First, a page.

No paper out yet, and not even any details made available, but this looks interesting:
To put a figure on how much of our DNA is non-essential, Vrijenhoek and his colleagues screened the genomes of 600 healthy students, searching for chunks of DNA at least 10,000 base pairs in length that were missing in some individuals. Across all the genomes, about 2000 such chunks were missing – amounting to about 0.12 per cent of the total genome.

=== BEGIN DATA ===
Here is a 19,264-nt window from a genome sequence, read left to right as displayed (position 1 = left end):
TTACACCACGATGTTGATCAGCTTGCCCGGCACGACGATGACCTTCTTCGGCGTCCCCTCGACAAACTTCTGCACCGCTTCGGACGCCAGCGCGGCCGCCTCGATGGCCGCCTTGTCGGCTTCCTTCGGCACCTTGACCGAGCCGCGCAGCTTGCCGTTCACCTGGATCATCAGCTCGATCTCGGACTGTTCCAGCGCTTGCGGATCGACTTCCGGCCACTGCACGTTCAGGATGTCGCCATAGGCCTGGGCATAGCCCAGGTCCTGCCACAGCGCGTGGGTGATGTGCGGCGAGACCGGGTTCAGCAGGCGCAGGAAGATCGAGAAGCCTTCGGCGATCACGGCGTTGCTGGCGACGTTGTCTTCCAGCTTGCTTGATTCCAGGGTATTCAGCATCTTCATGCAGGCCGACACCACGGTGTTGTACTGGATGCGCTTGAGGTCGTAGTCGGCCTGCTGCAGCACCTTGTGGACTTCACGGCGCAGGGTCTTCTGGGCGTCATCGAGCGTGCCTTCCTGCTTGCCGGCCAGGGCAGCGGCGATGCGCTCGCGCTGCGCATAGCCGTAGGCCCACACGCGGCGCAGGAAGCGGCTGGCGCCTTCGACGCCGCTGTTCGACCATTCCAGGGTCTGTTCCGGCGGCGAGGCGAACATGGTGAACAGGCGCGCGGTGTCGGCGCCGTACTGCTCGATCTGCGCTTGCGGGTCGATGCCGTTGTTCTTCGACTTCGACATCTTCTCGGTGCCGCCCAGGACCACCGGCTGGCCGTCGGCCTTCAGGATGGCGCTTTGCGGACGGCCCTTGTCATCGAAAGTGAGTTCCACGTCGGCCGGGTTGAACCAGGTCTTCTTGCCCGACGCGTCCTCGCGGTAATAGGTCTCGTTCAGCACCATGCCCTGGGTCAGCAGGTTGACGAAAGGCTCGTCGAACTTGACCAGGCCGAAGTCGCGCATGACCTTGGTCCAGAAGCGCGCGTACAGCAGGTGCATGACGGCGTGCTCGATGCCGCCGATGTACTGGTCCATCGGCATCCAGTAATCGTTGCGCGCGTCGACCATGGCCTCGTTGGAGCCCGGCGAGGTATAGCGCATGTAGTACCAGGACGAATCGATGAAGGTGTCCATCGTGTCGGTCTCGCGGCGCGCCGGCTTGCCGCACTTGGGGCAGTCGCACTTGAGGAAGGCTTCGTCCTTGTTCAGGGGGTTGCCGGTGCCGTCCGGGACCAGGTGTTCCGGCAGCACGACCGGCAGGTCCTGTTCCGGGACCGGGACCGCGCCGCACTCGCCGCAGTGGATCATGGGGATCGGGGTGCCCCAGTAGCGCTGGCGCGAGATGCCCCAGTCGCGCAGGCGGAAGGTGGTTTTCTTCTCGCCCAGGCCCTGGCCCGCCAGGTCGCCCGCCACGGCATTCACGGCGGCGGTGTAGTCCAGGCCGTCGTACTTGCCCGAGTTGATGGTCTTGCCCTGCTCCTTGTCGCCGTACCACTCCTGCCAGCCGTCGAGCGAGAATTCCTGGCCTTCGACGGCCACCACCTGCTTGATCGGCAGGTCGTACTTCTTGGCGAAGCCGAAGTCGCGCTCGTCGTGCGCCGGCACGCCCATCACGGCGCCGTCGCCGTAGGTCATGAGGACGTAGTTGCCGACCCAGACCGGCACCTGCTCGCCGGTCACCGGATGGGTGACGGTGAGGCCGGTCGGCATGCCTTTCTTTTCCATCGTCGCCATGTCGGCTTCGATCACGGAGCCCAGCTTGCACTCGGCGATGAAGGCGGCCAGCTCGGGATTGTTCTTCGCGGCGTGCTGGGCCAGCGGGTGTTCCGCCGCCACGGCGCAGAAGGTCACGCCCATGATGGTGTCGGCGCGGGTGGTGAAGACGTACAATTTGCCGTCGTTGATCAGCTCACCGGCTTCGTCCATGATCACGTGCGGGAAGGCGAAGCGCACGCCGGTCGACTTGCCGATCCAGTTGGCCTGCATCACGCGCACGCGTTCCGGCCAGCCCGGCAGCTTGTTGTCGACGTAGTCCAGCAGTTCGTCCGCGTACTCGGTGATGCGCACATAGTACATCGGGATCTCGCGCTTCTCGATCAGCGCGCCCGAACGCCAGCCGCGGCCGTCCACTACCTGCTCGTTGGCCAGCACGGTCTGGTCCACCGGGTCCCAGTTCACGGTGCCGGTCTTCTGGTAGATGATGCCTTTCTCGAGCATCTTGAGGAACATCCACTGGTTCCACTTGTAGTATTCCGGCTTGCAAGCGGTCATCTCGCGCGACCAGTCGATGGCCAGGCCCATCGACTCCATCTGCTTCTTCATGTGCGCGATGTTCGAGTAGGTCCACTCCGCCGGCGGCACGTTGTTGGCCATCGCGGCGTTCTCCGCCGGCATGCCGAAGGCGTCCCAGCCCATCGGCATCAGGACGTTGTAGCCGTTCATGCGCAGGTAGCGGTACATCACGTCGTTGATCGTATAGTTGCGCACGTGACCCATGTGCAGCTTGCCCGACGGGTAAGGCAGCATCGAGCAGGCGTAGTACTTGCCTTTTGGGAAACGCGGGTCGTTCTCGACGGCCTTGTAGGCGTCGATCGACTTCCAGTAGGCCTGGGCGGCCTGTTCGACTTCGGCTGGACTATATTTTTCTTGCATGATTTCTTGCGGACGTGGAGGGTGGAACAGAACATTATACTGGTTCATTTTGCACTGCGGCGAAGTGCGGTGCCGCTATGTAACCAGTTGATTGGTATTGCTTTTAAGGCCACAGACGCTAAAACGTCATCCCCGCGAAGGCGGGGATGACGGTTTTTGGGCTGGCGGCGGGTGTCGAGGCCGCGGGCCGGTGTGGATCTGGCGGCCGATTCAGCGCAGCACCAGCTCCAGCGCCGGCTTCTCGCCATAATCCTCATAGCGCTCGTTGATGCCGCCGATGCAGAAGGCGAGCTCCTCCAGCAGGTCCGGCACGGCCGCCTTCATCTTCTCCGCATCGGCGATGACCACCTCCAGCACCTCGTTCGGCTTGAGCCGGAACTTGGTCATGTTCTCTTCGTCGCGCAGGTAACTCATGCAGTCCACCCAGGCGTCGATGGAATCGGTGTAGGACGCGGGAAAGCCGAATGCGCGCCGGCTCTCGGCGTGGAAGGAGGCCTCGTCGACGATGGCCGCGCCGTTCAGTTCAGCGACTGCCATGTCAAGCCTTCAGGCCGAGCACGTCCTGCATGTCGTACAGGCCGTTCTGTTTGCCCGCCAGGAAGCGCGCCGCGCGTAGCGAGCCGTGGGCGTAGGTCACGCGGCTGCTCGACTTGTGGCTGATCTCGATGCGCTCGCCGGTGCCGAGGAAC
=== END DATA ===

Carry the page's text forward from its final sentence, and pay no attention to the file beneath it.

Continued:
Some people will over-interpret this as strong evidence for a majority of “junk DNA”. Comprising only 0.12% of the genome, it isn’t. However, as these are natural deletions >10kb, it gets around the objections to the deletion studies (i.e., that the conditions in the lab weren’t the same as the challenges faced in the wild). Then again, it may be that you can have one or two deletions and be ok because there is some redundancy, but if you were missing all of these bits you’d be in trouble. Others will dismiss it as an artifact or somehow not really testing the claim (read: dogmatic assumption) that all DNA is functional, but what else is new.